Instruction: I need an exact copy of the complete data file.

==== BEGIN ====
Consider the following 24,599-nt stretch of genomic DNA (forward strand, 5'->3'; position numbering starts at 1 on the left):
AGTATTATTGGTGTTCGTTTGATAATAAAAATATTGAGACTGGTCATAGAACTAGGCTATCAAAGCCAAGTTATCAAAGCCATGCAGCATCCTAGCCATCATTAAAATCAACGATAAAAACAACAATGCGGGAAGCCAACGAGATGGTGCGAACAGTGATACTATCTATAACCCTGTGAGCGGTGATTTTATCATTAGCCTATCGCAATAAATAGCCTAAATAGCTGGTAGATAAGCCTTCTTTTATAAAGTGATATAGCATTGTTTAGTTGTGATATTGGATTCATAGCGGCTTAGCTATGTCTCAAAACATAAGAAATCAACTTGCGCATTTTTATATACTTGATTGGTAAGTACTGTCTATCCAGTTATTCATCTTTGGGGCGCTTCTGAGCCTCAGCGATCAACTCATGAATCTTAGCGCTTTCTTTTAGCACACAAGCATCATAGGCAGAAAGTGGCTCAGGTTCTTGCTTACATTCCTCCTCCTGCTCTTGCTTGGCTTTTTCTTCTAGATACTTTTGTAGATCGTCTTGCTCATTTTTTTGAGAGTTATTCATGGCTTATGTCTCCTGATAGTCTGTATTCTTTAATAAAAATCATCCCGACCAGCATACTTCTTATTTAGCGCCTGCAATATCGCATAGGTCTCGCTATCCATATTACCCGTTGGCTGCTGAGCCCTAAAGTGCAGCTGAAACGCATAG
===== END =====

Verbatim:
Consider the following 24,599-nt stretch of genomic DNA (forward strand, 5'->3'; position numbering starts at 1 on the left):
AGTATTATTGGTGTTCGTTTGATAATAAAAATATTGAGACTGGTCATAGAACTAGGCTATCAAAGCCAAGTTATCAAAGCCATGCAGCATCCTAGCCATCATTAAAATCAACGATAAAAACAACAATGCGGGAAGCCAACGAGATGGTGCGAACAGTGATACTATCTATAACCCTGTGAGCGGTGATTTTATCATTAGCCTATCGCAATAAATAGCCTAAATAGCTGGTAGATAAGCCTTCTTTTATAAAGTGATATAGCATTGTTTAGTTGTGATATTGGATTCATAGCGGCTTAGCTATGTCTCAAAACATAAGAAATCAACTTGCGCATTTTTATATACTTGATTGGTAAGTACTGTCTATCCAGTTATTCATCTTTGGGGCGCTTCTGAGCCTCAGCGATCAACTCATGAATCTTAGCGCTTTCTTTTAGCACACAAGCATCATAGGCAGAAAGTGGCTCAGGTTCTTGCTTACATTCCTCCTCCTGCTCTTGCTTGGCTTTTTCTTCTAGATACTTTTGTAGATCGTCTTGCTCATTTTTTTGAGAGTTATTCATGGCTTATGTCTCCTGATAGTCTGTATTCTTTAATAAAAATCATCCCGACCAGCATACTTCTTATTTAGCGCCTGCAATATCGCATAGGTCTCGCTATCCATATTACCCGTTGGCTGCTGAGCCCTAAAGTGCAGCTGAAACGCATAG